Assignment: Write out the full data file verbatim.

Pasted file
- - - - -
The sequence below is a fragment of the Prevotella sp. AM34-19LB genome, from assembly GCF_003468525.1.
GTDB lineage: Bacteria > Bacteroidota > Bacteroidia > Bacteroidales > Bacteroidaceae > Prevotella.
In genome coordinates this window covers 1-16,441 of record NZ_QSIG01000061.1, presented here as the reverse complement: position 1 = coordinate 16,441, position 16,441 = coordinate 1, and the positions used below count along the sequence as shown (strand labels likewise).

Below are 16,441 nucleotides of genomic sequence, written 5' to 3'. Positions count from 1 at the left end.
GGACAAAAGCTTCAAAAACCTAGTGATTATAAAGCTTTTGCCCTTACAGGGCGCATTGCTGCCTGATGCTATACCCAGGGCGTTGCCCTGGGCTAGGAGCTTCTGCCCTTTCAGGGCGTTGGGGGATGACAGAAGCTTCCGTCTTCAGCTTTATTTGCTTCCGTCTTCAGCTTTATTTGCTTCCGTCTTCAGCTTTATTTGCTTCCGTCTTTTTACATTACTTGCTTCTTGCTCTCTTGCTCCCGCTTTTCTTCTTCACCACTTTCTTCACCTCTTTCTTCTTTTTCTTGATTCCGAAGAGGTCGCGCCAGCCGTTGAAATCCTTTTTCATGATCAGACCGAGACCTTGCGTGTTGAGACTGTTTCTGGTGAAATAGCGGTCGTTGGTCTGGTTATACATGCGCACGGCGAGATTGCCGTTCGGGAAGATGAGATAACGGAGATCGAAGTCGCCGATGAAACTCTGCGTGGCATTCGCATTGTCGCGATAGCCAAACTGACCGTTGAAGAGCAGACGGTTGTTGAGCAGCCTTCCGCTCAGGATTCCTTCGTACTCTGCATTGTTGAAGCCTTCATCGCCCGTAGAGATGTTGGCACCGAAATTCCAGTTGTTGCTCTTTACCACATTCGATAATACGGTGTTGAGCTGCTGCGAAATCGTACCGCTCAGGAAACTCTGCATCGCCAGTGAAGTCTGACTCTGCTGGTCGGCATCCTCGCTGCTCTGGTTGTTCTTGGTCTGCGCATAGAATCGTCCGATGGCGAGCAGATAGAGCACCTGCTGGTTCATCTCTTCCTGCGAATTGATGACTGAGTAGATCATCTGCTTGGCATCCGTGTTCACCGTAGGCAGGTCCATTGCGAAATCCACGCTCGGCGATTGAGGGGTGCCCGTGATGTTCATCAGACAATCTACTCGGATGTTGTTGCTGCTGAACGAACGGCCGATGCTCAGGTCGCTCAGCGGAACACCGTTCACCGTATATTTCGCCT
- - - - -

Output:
The sequence below is a fragment of the Prevotella sp. AM34-19LB genome, from assembly GCF_003468525.1.
GTDB lineage: Bacteria > Bacteroidota > Bacteroidia > Bacteroidales > Bacteroidaceae > Prevotella.
In genome coordinates this window covers 1-16,441 of record NZ_QSIG01000061.1, presented here as the reverse complement: position 1 = coordinate 16,441, position 16,441 = coordinate 1, and the positions used below count along the sequence as shown (strand labels likewise).

Below are 16,441 nucleotides of genomic sequence, written 5' to 3'. Positions count from 1 at the left end.
GGACAAAAGCTTCAAAAACCTAGTGATTATAAAGCTTTTGCCCTTACAGGGCGCATTGCTGCCTGATGCTATACCCAGGGCGTTGCCCTGGGCTAGGAGCTTCTGCCCTTTCAGGGCGTTGGGGGATGACAGAAGCTTCCGTCTTCAGCTTTATTTGCTTCCGTCTTCAGCTTTATTTGCTTCCGTCTTCAGCTTTATTTGCTTCCGTCTTTTTACATTACTTGCTTCTTGCTCTCTTGCTCCCGCTTTTCTTCTTCACCACTTTCTTCACCTCTTTCTTCTTTTTCTTGATTCCGAAGAGGTCGCGCCAGCCGTTGAAATCCTTTTTCATGATCAGACCGAGACCTTGCGTGTTGAGACTGTTTCTGGTGAAATAGCGGTCGTTGGTCTGGTTATACATGCGCACGGCGAGATTGCCGTTCGGGAAGATGAGATAACGGAGATCGAAGTCGCCGATGAAACTCTGCGTGGCATTCGCATTGTCGCGATAGCCAAACTGACCGTTGAAGAGCAGACGGTTGTTGAGCAGCCTTCCGCTCAGGATTCCTTCGTACTCTGCATTGTTGAAGCCTTCATCGCCCGTAGAGATGTTGGCACCGAAATTCCAGTTGTTGCTCTTTACCACATTCGATAATACGGTGTTGAGCTGCTGCGAAATCGTACCGCTCAGGAAACTCTGCATCGCCAGTGAAGTCTGACTCTGCTGGTCGGCATCCTCGCTGCTCTGGTTGTTCTTGGTCTGCGCATAGAATCGTCCGATGGCGAGCAGATAGAGCACCTGCTGGTTCATCTCTTCCTGCGAATTGATGACTGAGTAGATCATCTGCTTGGCATCCGTGTTCACCGTAGGCAGGTCCATTGCGAAATCCACGCTCGGCGATTGAGGGGTGCCCGTGATGTTCATCAGACAATCTACTCGGATGTTGTTGCTGCTGAACGAACGGCCGATGCTCAGGTCGCTCAGCGGAACACCGTTCACCGTATATTTCGCCT